Review Summary: Psycho killer teen dream action film.6 of 6 thought this review was well written
I still remember when Sunday was my hangover song. I still remember head banging like an idiot to Helicopter on the bus in high school. I remember hearing Blue Light for the first time and applying it to some form of pent up teenage angst. Nostalgia soon became all I had to rely on when Intimacy was released.
I remember hearing “Intimacy” for the first time and the flood of disappointment that arrived with it. This certainly wasn’t the Bloc Party I was used to. The record felt rushed and overproduced. It then came as no surprise to me when Bloc Party announced a hiatus shortly after. I thought that was the end of Bloc Party, I was scared that I would never hear another Bloc Party record. I started hearing Kele’s songs being played at nightclubs and treated it only as a funeral procession for Bloc Party.
I was apprehensive about the latest release, entitled “Four”. I expected very little, I expected it to have the depth of a puddle. I assumed that the new record would be a continuation of Kele’s pop career. Indeed I was wrong, boy was I wrong. Bloc Party have progressed, matured and definitely risen from the ashes of Intimacy to create a truly spectacular record.
“So He Begins To Lie” definitely sets the scene for the record. A simple yet effective riff pulsates through the verses, slowly building up to a crescendo towards the end of the song. The lyrics are simple, yet punchy. In terms of opening the album, they could not have done it much better.
“3x3” is a strange one. I’m not quite sure why it is strange, but something just doesn’t sit well in the song. That being said, there is a certain addictive quality to it that will keep me returning. Definitely one of the darker songs on the album that appears to explore the destructive nature of self loathing and the causation of sexual assault.
“Octopus” was first released a month or so ago alongside a video clip. It definitely touted to be the big song off this album over at camp Bloc Party, and rightly so. Filled with more guitar pedals than you can throw a stick at and complimented with Kele’s fantastic falsetto, this song will not leave your head for weeks. Because Octopus is so unorganised, there is a beauty that arises out of the chaos. This is a very chaotic song. You will be listening to the chorus and it will smack you with a guitar solo. You will be expecting a verse and be given a chorus.
“Real Talk” is a transition song. It marks the end of what we have just become used to in the past four songs. “Kettling” explodes into a mammoth opening riff that far exceeds any precedent. It definitely throws Song for Clay’s opening guitar in its shadow and only stops to reload in the verses. Towards the end of the song, we hear, in my opinion, one of Bloc Party’s greatest solo. Drawing influences from The Smashing Pumpkins and Dinosaur Jr, Bloc Party excels from this point onward.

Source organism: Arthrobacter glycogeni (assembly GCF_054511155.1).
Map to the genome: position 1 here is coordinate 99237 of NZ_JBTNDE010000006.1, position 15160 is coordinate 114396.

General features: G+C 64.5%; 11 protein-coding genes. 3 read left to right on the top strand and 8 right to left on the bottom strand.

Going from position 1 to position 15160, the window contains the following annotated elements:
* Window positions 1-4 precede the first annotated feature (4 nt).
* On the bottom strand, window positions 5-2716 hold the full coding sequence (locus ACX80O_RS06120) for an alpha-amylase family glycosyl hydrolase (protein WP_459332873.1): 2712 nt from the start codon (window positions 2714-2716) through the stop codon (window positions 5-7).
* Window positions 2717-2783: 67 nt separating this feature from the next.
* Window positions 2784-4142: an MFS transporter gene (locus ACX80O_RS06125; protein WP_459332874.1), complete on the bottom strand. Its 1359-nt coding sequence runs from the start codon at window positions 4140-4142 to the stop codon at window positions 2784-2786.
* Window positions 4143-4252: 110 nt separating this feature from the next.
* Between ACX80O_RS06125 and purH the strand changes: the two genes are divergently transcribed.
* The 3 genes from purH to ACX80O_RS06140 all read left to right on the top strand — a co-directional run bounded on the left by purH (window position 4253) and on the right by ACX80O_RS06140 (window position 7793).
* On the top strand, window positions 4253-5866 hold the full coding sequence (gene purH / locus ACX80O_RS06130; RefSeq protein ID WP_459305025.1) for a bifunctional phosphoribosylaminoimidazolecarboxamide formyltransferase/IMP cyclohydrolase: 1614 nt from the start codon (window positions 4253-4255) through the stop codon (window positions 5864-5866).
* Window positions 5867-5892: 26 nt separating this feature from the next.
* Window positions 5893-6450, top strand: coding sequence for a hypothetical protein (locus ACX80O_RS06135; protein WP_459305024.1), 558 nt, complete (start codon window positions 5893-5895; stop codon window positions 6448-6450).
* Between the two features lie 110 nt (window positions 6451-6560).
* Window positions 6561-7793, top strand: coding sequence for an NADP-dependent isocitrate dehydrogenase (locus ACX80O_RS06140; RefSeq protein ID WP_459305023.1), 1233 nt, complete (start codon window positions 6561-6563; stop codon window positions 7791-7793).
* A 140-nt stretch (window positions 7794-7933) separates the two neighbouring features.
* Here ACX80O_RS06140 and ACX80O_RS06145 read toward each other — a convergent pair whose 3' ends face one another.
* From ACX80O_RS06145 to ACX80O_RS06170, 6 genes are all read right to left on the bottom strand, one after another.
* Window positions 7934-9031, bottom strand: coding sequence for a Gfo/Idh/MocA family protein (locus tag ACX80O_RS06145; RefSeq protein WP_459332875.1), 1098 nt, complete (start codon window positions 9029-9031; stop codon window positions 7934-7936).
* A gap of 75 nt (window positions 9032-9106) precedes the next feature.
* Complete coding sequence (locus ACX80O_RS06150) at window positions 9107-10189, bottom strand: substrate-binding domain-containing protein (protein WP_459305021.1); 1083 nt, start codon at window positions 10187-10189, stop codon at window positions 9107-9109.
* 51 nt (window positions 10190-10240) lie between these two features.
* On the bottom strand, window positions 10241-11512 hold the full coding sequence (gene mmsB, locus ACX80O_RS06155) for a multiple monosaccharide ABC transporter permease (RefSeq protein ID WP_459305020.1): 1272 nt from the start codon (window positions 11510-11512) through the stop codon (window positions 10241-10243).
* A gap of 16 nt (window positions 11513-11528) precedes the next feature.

“Day Four” lets us put our hands on our knees and catch our breath. A slower song that reminds us that yes, we still are listening to Bloc Party. “Day Four” is definitely a throwback to previous Bloc Party records. “Day Four” creates a placid atmosphere that is all but destroyed by “Coliseum”.
Opening with a very Beck-like introduction, Coliseum rips through the 2:29 at a breakneck speed. “Kettling” shys in the wake of this behemoth. If it was not for the intro, I would have still been trying to work out whether or not I was actually listening to Bloc Party still. Songs like this however, will set fans apart. Being a fan of the heavier spectrum of music, this is my cup of tea. However, those looking for stock standard, radio friendly Bloc Party will soon find themselves skipping over songs such as Kettling and Coliseum.
This is where the album hits a bit of a lull. “V.A.L.I.S” is certainly one of the aforementioned “radio” songs. “Team A” unashamedly steals from “Octopus” to the point that it could be entitled “Octopus part 2”. Bloc Party stumble at “V.A.L.I.S” and continue to fall through “Truth” and “The Healing”. These are not bad songs, however it is nothing new. It is exactly what you expect in a Bloc Party record, but not what you expect from “Four”. Nothing new is tried in these final tracks and you almost lose faith that it will regain any momentum. That is until “We Are Not Good People”. When the song first began, I thought I had hit the end of the record and had ventured into the rest of my music library. Alas, this was not the case. We Are Not Good People is fantastic. A shining light at the end of the tunnel. A punk song to finish things up and leave everything in tatters.
“Four” is far from a perfect album. It has flaws laced throughout many of the tracks and the lull towards the latter half of the record does not help. However, Four does succeed in treating you to a taste of Bloc Party to come and fans will either love or hate this taste. I for one, love it. I love the fact that Bloc Party are trying something new and not just relying on the tried and tested formula. Welcome back Bloc Party, welcome back. My anticipation of what is next to come is unparalleled.